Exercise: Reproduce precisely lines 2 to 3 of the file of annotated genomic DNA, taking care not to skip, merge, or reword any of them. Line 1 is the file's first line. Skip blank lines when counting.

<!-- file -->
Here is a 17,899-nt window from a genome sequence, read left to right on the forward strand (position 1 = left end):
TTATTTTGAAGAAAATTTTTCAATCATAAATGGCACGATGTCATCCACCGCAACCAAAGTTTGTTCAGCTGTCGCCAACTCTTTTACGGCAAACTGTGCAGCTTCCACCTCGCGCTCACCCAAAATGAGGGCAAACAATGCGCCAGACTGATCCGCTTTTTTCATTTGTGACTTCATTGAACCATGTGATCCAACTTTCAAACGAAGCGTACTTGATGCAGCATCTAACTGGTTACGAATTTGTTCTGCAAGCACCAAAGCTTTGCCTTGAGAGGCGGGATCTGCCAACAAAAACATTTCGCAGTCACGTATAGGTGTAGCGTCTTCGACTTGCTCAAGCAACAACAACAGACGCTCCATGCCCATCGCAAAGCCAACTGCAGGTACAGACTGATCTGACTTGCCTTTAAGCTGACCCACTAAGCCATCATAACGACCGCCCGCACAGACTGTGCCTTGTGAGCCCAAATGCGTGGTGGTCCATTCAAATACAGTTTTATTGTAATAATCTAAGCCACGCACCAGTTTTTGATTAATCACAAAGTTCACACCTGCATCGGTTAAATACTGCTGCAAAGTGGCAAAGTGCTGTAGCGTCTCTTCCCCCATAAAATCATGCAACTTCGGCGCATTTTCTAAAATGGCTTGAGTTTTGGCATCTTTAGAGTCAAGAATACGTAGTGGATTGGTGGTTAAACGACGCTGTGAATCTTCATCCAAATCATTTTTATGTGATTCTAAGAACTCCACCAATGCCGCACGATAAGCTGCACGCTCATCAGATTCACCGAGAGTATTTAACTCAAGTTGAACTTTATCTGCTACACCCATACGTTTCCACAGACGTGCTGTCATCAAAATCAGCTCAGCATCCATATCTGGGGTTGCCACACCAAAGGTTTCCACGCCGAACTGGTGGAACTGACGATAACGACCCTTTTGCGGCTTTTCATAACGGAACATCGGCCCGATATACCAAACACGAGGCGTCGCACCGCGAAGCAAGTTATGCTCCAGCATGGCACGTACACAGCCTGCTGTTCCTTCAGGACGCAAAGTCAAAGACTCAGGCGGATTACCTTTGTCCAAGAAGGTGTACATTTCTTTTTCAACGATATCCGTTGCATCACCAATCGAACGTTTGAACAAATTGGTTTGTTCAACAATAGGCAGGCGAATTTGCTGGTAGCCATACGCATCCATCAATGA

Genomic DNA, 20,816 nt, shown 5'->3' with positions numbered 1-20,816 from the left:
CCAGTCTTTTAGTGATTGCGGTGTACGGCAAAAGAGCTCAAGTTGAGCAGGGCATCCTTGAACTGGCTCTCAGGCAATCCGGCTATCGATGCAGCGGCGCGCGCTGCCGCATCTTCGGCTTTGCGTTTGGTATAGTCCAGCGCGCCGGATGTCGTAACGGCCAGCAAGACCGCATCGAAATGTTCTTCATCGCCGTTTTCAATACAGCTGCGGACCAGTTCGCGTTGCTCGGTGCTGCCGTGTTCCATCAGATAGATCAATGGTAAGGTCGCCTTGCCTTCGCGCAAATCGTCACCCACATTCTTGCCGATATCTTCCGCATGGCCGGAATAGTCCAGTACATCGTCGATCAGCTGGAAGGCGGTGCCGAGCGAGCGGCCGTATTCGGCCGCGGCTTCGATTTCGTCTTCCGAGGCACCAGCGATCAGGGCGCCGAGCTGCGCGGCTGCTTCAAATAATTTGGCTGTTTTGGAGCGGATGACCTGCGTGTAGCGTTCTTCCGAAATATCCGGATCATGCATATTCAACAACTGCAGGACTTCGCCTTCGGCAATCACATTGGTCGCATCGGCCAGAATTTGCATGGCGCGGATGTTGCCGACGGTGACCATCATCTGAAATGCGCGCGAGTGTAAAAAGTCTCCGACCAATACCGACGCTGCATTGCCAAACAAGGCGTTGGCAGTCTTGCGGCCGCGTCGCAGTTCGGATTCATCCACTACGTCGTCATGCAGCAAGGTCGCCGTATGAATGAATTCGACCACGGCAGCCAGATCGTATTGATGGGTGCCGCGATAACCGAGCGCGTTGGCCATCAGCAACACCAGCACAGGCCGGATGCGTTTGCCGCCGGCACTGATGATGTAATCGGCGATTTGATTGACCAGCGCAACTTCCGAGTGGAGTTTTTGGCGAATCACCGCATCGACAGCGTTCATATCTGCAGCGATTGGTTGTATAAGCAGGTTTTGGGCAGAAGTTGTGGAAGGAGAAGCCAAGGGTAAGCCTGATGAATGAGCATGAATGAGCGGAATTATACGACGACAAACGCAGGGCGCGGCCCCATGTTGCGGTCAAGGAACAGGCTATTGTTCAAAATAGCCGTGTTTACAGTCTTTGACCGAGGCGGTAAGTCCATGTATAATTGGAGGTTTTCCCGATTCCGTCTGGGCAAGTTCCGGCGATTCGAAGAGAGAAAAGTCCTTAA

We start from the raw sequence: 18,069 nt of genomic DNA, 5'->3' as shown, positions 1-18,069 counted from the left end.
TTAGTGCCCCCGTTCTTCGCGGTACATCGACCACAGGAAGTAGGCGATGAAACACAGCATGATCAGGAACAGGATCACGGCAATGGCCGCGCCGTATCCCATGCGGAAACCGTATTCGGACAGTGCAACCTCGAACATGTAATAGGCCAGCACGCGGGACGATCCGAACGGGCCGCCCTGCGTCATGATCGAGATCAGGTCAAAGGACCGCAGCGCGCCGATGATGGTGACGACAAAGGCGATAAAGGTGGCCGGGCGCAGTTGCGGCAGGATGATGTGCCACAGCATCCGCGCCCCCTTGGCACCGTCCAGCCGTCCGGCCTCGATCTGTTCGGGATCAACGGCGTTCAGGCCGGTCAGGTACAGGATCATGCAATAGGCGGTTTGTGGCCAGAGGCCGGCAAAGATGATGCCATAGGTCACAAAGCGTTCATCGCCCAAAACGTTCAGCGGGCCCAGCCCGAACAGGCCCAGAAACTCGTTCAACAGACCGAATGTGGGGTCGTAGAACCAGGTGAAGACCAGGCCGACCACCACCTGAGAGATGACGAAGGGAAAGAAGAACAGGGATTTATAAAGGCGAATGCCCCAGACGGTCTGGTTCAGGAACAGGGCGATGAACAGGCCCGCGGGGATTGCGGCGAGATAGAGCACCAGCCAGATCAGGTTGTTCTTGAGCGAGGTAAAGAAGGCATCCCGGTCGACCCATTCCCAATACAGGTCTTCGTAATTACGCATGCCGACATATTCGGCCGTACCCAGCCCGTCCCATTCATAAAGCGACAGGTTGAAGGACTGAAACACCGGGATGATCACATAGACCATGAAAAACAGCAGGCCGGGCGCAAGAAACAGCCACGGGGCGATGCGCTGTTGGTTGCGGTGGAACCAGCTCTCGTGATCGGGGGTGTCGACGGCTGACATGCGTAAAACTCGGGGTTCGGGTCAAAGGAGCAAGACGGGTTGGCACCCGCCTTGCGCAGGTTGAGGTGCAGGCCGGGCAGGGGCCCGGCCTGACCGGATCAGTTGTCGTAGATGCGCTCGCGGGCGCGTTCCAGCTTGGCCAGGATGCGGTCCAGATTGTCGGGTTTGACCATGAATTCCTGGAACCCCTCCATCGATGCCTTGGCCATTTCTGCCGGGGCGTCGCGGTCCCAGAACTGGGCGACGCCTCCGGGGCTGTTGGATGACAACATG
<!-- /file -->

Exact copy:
TTATTTTGAAGAAAATTTTTCAATCATAAATGGCACGATGTCATCCACCGCAACCAAAGTTTGTTCAGCTGTCGCCAACTCTTTTACGGCAAACTGTGCAGCTTCCACCTCGCGCTCACCCAAAATGAGGGCAAACAATGCGCCAGACTGATCCGCTTTTTTCATTTGTGACTTCATTGAACCATGTGATCCAACTTTCAAACGAAGCGTACTTGATGCAGCATCTAACTGGTTACGAATTTGTTCTGCAAGCACCAAAGCTTTGCCTTGAGAGGCGGGATCTGCCAACAAAAACATTTCGCAGTCACGTATAGGTGTAGCGTCTTCGACTTGCTCAAGCAACAACAACAGACGCTCCATGCCCATCGCAAAGCCAACTGCAGGTACAGACTGATCTGACTTGCCTTTAAGCTGACCCACTAAGCCATCATAACGACCGCCCGCACAGACTGTGCCTTGTGAGCCCAAATGCGTGGTGGTCCATTCAAATACAGTTTTATTGTAATAATCTAAGCCACGCACCAGTTTTTGATTAATCACAAAGTTCACACCTGCATCGGTTAAATACTGCTGCAAAGTGGCAAAGTGCTGTAGCGTCTCTTCCCCCATAAAATCATGCAACTTCGGCGCATTTTCTAAAATGGCTTGAGTTTTGGCATCTTTAGAGTCAAGAATACGTAGTGGATTGGTGGTTAAACGACGCTGTGAATCTTCATCCAAATCATTTTTATGTGATTCTAAGAACTCCACCAATGCCGCACGATAAGCTGCACGCTCATCAGATTCACCGAGAGTATTTAACTCAAGTTGAACTTTATCTGCTACACCCATACGTTTCCACAGACGTGCTGTCATCAAAATCAGCTCAGCATCCATATCTGGGGTTGCCACACCAAAGGTTTCCACGCCGAACTGGTGGAACTGACGATAACGACCCTTTTGCGGCTTTTCATAACGGAACATCGGCCCGATATACCAAACACGAGGCGTCGCACCGCGAAGCAAGTTATGCTCCAGCATGGCACGTACACAGCCTGCTGTTCCTTCAGGACGCAAAGTCAAAGACTCAGGCGGATTACCTTTGTCCAAGAAGGTGTACATTTCTTTTTCAACGATATCCGTTGCATCACCAATCGAACGTTTGAACAAATTGGTTTGTTCAACAATAGGCAGGCGAATTTGCTGGTAGCCATACGCATCCATCAATGA

Genomic DNA, 20,816 nt, shown 5'->3' with positions numbered 1-20,816 from the left: